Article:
Customs Modernization and Tariff Act Series 8: Titles VIII, IX and X (Duty Exemption and Drawback; Post Clearance Audit)

International trade and customs expert Atty Agaton Teodoro Uvero

Series 1, click here.
Series 2, click here.
Series 3, click here.
Series 4, click here.
Series 5, click here.
Series 6, click here.
Series 7, click here.

Title VIII of the Customs Modernization and Tariff Act has 22 sections under 4 chapters as follows: Chapter 1 (Conditionally Tax and/or Duty Free Importation), Chapter 2 (Customs Warehouses), Chapter 3 (Free Zones) and Chapter 4 (Stores). Title IX has 14 sections under 2 chapters: Chapter 1 (Duty Drawback) and Chapter 2 (Refund and Abatement). Title X of the CMTA has 7 sections covered by a single chapter on Post Clearance Audit (PCA).


Title IX (Tax and Duty Deferment, Preference and Exemption)

Chapter 1 (Conditionally Tax and/or Duty Free Importation) is substantially based on Section 105 of the Tariff and Customs Code of the Philippines. Among the substantial changes under this chapter are the following:


  • Reduction of the security required from 150% to 100% of the ascertained duty and tax;
  • Duty exemption of goods subject to outward processing; and
  • Increase in tax and duty exemptions of OFWs and returning residents for a minimum of PhP150,000.


Chapter 2 (Customs Warehouses) covers the operations of CBWs and CFWs. The provision on CBWs is substantially based on the old code while the provisions on CFWs are akin to the existing customs regulations on Authorized Customs Facility (ACF). With regard to CBWs, the major change is the increase in the period of storage to 1 year from the previous 9-month requirement.


The provisions covering CFWs are new provisions, providing customs the express power to supervise and control facilities handling goods for import and export such as container yards, container freight stations, seaport warehouses, and airport warehouses.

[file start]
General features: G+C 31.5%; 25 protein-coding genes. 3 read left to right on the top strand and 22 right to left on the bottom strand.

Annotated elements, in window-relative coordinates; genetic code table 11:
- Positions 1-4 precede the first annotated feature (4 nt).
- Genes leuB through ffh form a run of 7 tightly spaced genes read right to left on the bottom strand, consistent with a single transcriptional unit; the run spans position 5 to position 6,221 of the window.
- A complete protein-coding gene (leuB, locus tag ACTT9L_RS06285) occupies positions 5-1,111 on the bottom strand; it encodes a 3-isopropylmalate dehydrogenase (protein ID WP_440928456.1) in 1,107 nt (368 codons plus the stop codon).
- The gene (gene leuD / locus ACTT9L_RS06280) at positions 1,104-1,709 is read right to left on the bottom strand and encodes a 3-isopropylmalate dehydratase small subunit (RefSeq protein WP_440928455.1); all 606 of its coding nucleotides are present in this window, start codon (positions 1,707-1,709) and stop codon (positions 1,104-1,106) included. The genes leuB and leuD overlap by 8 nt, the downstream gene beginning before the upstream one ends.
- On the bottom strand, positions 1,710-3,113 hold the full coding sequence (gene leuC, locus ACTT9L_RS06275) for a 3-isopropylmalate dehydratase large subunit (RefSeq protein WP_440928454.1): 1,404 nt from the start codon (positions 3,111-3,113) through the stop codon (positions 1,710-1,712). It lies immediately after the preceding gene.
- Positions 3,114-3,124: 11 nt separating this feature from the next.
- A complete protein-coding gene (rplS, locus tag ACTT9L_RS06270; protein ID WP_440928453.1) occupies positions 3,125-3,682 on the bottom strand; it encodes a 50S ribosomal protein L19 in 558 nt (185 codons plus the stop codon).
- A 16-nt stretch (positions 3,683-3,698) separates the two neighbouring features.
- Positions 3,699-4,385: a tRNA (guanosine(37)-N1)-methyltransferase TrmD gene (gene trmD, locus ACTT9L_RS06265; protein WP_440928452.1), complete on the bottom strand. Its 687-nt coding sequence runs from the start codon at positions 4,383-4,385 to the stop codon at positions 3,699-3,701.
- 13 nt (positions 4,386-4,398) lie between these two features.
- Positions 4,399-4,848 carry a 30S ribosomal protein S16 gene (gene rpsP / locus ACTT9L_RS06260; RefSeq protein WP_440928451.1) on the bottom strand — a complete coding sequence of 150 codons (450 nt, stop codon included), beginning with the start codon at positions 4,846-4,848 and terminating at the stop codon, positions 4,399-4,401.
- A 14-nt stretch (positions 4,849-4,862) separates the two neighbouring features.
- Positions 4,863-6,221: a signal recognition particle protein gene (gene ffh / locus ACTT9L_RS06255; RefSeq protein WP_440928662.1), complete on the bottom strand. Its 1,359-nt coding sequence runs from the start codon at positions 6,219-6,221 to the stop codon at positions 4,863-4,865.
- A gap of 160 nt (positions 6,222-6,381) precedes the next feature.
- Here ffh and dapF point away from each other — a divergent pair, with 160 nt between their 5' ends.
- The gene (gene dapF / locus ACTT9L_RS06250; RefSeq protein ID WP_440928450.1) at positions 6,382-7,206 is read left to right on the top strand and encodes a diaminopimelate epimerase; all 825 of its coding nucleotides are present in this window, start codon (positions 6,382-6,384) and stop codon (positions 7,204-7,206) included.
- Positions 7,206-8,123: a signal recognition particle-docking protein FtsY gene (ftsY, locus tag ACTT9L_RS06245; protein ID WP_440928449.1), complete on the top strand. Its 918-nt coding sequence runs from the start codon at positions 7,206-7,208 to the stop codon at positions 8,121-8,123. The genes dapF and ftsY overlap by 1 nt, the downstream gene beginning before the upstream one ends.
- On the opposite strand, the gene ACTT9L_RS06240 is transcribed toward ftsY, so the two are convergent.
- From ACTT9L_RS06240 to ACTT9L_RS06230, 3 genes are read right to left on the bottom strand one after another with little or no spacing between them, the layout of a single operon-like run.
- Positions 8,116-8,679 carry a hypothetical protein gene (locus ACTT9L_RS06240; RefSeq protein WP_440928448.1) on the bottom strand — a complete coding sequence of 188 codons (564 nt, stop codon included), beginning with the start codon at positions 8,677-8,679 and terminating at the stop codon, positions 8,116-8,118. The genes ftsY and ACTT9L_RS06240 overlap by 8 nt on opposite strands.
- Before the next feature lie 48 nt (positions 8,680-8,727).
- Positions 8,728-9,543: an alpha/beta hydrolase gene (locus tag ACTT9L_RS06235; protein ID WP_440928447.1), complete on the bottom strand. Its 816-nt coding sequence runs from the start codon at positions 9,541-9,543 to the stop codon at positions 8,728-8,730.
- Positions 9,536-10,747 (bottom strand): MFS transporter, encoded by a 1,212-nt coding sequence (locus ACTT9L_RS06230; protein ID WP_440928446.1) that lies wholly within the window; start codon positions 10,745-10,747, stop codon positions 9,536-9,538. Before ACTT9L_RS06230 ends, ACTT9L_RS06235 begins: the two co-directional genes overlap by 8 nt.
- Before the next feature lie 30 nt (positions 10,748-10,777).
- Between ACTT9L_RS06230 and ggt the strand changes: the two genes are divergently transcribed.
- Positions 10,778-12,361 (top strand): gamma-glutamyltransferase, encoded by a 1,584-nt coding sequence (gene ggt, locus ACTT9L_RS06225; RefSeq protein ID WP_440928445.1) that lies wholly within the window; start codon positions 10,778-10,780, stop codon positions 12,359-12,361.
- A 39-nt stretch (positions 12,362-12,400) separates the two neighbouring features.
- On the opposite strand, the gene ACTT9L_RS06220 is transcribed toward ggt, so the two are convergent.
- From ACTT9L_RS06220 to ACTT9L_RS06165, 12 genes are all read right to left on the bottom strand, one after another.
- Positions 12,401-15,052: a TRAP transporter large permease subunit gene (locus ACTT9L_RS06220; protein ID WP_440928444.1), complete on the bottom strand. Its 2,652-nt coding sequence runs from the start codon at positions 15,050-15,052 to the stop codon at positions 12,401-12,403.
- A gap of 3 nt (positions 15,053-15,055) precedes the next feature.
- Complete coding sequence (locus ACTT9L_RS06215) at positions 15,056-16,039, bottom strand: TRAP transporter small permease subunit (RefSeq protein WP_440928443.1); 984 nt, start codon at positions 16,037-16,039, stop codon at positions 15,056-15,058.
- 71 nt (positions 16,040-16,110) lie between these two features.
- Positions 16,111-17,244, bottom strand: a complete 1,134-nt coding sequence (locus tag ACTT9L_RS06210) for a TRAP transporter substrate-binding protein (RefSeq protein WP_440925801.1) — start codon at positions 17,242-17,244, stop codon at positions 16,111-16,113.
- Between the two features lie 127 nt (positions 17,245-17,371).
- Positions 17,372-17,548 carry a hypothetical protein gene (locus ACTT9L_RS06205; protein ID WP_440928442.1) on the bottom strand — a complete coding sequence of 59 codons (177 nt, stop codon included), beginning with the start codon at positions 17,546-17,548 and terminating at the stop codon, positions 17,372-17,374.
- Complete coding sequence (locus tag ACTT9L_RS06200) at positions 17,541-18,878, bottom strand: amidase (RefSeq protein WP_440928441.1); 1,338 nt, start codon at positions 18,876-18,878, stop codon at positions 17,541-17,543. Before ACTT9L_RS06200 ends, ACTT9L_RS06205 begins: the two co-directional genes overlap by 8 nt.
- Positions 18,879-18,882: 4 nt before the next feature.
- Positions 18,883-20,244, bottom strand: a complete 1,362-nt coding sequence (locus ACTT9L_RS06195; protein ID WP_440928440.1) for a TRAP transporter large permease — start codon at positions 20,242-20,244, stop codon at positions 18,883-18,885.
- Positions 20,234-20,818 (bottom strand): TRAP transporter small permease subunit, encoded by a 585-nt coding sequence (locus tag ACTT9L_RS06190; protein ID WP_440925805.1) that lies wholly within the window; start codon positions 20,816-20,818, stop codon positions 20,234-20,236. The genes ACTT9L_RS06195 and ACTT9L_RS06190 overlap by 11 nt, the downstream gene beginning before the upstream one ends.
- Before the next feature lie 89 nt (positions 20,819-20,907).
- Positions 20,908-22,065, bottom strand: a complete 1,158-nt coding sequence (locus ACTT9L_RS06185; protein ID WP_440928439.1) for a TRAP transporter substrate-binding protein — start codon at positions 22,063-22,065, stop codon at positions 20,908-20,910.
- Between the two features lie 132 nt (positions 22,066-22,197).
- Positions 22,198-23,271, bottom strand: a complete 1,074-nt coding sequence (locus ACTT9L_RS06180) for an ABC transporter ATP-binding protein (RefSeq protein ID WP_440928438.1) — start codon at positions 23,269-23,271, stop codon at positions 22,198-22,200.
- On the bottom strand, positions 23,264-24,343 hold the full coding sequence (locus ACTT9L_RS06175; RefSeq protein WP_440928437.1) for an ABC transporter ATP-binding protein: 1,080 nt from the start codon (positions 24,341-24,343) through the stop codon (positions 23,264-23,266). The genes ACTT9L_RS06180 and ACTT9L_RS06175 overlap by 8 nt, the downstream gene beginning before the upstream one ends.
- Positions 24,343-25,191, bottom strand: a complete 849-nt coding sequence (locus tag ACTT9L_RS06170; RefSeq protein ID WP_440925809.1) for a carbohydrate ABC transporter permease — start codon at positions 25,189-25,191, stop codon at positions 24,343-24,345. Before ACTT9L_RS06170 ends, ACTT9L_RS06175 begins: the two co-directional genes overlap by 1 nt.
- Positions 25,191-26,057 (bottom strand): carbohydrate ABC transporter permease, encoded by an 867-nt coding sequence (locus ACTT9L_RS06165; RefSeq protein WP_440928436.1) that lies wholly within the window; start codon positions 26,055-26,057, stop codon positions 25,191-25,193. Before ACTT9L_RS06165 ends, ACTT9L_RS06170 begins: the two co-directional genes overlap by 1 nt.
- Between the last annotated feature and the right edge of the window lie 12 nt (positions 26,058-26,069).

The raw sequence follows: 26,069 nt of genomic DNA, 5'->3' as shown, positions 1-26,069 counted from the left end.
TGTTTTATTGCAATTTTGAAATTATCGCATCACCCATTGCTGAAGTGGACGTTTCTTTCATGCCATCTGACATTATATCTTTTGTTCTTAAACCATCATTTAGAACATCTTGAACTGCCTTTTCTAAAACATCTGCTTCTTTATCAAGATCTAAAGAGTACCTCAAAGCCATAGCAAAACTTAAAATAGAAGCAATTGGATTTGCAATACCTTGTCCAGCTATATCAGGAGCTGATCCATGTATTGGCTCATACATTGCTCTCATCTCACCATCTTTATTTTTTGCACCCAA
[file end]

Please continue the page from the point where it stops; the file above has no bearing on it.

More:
Chapter 3 (Free Zones) are new provisions to cover “non-customs” territories such as free ports (e.g. Subic, Clark and PHIVIDEC) and PEZA zones. Under this chapter, customs shall issue harmonized rules for Free Zones. Once the rules are issued, new registration requirements for PEZA and Free Port operators as well as new processing requirements for goods admitted to or withdrawn from free zones will be provided. At present, while goods admitted to PEZA zones are subject to customs processing, many goods imported by freeports operators (such as SBMA locators) are exempted from the required goods declaration requirement. Specifically, Section 816 of the CMTA now provides that:


“Movement of Goods into and from Free Zones. – The entry of goods into a free zone, whether directly or through the customs territory, shall be covered by the necessary goods declaration for admission or transit. Withdrawal from the free zone into the customs territory shall be covered by the necessary goods declaration for consumption or warehousing.”


Chapter 4 (Stores) provides new provisions to specifically cover tax- and duty-free facilities storing goods for use of international passengers and crew or for the operation and maintenance (e.g. fuel, parts and equipment) of international vessels and aircraft.


Title IX (Duty Drawback and Refund)

Chapter 1 (Duty Drawback) and Chapter 2 (Refund and Abatement) are principally based on the provisions of the old code. The major change involves the provision on the prescription for the duty drawback claim (1 year) and for refund application (12 months).


It should be noted here that while 1 year is normally interpreted as a calendar year, the term “12 months” is generally defined as equivalent to “three hundred sixty (360) days”.


Title X (Post Clearance Audit)

A major change under CMTA is the change in title from “Post Entry Audit” to “Post Clearance Audit”, the latter being the commonly-used term by most customs jurisdictions worldwide. While many provisions are still based on the old code, among the substantial changes are as follows:


increase in the minimum penalty but decrease in the maximum penalty in case of findings of underpayment of duties and taxes; and

additional powers to the bureau to enable it to fully exercise its audit powers — power to issue summons to produce records and to give testimony, and to exercise summary remedies such as distraint of personal property and levy of real property to implement its audit findings.


Sometime late 2013, the customs audit function was transferred from the BOC to the Department of Finance. The CMTA clearly provides that Post Clearance Audit (PCA) is a function and responsibility of the BOC. Customs is expected to aggressively start its customs audits once the PCA office is activated and a new head is appointed.


The author is an international trade, indirect tax (customs) and supply chain expert. He is the Editorial Board Chairman of Asia Customs and Trade, an online portal on customs and trade developments affecting global trade and customs compliance in Asia. He was also Bureau of Customs Deputy Commissioner for Assessment and Operations Coordinating Group (2013-2016). For questions, please email him at or (